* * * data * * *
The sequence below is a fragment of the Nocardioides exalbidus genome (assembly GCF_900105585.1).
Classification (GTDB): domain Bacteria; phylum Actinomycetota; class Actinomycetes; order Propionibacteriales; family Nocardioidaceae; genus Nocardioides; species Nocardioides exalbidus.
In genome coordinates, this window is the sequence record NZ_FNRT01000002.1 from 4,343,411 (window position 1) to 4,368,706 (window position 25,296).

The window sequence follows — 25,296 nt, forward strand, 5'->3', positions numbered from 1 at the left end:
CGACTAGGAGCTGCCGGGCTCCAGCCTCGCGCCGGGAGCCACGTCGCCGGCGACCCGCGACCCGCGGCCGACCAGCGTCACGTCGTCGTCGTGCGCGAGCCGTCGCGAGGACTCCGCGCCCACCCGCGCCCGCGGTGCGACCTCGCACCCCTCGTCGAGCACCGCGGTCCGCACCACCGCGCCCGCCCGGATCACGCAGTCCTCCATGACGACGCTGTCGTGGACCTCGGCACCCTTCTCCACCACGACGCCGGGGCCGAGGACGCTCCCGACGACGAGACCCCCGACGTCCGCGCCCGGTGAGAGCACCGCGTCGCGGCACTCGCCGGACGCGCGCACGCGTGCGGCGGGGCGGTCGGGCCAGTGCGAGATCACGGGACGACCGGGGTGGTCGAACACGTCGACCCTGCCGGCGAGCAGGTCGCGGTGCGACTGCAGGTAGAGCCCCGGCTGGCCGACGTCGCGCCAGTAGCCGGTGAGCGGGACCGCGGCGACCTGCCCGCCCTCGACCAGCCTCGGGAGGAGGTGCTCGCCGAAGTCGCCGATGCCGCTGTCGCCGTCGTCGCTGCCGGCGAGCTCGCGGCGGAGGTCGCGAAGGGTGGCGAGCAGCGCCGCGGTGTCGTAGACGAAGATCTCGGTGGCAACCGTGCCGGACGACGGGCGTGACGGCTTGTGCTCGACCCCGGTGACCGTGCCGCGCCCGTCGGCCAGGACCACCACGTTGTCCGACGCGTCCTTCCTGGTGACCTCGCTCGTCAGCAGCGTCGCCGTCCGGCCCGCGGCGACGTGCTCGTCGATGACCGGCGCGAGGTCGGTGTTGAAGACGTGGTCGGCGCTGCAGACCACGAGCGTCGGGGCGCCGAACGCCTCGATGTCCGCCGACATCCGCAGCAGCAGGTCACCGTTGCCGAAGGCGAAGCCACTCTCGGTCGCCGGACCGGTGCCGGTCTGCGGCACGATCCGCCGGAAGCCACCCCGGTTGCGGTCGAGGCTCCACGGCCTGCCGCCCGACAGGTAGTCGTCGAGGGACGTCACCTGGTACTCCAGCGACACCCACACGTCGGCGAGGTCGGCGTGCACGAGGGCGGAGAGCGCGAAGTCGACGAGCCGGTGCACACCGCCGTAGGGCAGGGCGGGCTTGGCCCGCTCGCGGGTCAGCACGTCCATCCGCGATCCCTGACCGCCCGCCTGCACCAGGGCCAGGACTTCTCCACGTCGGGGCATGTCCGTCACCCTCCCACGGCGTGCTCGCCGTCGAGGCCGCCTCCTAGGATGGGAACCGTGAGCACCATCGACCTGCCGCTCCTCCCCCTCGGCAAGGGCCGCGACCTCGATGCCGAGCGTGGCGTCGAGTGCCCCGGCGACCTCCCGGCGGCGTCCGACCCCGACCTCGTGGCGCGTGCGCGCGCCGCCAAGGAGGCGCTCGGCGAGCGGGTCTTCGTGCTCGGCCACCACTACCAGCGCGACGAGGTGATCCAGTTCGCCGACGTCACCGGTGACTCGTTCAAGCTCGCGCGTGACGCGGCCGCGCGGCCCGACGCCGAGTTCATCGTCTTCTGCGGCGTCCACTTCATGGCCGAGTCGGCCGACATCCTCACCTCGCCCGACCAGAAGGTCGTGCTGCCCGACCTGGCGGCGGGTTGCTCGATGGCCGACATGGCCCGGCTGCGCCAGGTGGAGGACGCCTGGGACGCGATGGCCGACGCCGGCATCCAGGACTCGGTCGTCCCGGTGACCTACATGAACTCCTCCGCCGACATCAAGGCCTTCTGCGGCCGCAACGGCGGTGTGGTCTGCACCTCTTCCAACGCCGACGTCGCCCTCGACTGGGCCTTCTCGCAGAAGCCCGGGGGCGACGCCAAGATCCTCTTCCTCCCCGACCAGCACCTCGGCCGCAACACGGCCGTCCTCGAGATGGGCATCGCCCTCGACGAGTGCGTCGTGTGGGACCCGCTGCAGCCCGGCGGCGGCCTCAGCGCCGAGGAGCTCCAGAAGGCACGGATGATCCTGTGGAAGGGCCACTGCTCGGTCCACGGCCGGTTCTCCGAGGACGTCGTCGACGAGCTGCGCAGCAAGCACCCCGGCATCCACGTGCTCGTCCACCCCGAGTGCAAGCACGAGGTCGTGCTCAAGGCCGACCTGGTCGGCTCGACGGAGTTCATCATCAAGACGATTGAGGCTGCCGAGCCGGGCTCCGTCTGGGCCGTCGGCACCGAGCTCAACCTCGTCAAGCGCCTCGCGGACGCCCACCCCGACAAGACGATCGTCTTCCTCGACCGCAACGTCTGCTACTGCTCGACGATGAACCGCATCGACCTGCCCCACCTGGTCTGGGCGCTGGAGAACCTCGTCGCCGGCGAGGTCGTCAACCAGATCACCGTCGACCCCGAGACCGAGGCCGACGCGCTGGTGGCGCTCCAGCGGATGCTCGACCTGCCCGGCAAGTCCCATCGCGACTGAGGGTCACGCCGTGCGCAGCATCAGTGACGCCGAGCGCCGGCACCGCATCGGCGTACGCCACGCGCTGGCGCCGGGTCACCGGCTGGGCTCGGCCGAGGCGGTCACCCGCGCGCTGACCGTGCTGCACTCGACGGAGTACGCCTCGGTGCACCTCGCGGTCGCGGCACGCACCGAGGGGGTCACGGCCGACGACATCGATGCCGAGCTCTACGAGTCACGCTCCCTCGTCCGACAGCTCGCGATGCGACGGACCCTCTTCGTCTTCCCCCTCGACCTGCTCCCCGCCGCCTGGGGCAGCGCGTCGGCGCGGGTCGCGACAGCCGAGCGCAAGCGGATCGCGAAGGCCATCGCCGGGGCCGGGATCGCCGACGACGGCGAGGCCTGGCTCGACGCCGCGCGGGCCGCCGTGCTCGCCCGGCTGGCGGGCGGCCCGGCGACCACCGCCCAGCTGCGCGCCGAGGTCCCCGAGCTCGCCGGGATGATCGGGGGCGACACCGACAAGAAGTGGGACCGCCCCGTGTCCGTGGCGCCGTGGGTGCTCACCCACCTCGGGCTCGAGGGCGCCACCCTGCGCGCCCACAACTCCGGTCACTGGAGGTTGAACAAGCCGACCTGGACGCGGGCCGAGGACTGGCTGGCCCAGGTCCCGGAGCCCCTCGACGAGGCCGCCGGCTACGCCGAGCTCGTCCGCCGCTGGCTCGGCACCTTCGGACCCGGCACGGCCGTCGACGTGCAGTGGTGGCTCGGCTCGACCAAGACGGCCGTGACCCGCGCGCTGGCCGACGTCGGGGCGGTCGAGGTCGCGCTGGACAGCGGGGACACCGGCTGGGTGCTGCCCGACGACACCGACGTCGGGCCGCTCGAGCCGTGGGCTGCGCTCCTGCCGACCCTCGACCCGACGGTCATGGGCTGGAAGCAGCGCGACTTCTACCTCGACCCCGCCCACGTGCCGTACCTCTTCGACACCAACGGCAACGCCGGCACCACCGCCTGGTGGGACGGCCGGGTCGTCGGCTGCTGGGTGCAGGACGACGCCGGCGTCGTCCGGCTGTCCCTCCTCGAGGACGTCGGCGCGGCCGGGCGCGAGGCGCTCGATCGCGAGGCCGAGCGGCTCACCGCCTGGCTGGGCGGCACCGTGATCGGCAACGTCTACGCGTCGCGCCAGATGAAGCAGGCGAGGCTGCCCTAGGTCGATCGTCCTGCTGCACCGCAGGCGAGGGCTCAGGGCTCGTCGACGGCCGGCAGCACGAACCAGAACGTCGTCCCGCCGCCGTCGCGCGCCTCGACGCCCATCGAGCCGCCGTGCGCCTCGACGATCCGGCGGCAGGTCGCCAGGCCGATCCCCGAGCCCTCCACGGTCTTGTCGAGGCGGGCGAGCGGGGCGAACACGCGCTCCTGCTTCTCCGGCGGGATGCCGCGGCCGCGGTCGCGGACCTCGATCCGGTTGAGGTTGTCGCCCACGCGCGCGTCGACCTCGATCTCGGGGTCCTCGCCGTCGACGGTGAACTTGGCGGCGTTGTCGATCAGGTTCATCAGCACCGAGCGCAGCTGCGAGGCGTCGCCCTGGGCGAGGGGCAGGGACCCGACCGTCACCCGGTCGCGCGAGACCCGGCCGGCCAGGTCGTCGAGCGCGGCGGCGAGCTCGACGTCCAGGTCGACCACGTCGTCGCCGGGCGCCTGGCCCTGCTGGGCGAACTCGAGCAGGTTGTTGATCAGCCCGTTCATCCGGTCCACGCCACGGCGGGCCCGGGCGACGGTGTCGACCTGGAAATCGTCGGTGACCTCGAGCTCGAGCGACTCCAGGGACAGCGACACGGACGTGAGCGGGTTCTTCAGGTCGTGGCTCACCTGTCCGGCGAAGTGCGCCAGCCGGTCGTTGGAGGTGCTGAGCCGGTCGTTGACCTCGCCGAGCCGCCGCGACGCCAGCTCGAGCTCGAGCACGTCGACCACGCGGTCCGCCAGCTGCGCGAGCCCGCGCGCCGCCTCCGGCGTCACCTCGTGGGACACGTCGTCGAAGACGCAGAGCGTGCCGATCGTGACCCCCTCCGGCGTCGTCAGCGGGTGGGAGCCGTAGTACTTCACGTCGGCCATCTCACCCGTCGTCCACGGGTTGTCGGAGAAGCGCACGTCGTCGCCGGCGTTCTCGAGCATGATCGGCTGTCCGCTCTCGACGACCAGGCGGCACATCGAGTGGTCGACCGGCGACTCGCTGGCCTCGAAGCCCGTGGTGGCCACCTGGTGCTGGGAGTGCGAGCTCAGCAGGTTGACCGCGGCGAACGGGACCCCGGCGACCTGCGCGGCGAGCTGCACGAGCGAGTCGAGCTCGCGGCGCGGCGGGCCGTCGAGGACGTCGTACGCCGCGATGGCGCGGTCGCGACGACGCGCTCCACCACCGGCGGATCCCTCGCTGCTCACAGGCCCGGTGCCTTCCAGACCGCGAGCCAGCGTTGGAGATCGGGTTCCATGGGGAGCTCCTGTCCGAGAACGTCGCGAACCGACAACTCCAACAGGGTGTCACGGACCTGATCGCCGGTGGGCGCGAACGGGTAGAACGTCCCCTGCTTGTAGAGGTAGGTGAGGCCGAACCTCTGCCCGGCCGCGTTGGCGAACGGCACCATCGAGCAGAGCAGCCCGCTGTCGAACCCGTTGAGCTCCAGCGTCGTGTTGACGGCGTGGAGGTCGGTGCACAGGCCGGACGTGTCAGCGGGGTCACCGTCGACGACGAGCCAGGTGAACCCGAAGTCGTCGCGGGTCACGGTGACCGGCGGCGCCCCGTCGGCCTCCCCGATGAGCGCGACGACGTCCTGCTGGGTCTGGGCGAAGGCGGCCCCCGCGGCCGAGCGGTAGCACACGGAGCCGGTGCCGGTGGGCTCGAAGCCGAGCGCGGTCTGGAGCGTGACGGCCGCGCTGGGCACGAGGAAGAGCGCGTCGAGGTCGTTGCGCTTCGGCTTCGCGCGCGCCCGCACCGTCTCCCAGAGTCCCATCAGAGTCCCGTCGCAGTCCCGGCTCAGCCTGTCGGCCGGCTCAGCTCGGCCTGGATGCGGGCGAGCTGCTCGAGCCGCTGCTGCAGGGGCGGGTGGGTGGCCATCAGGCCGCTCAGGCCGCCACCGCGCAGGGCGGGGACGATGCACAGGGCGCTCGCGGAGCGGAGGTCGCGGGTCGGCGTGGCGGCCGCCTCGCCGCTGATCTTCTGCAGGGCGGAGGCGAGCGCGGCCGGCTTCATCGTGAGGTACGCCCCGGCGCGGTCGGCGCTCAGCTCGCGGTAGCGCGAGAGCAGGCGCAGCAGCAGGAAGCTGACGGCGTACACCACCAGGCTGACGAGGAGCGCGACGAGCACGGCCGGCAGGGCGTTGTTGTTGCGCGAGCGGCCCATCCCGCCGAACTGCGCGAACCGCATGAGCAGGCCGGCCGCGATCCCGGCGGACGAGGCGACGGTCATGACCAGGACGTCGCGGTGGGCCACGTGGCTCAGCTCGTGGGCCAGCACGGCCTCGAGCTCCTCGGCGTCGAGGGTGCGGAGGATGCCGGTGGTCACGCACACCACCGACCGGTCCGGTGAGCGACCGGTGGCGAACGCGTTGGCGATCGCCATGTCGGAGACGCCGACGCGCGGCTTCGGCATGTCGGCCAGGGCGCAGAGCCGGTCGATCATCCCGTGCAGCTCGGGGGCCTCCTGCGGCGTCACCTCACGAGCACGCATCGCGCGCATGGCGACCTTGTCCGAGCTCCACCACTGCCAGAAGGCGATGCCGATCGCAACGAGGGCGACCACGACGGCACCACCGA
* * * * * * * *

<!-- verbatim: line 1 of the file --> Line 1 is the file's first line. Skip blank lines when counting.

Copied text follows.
The sequence below is a fragment of the Nocardioides exalbidus genome (assembly GCF_900105585.1).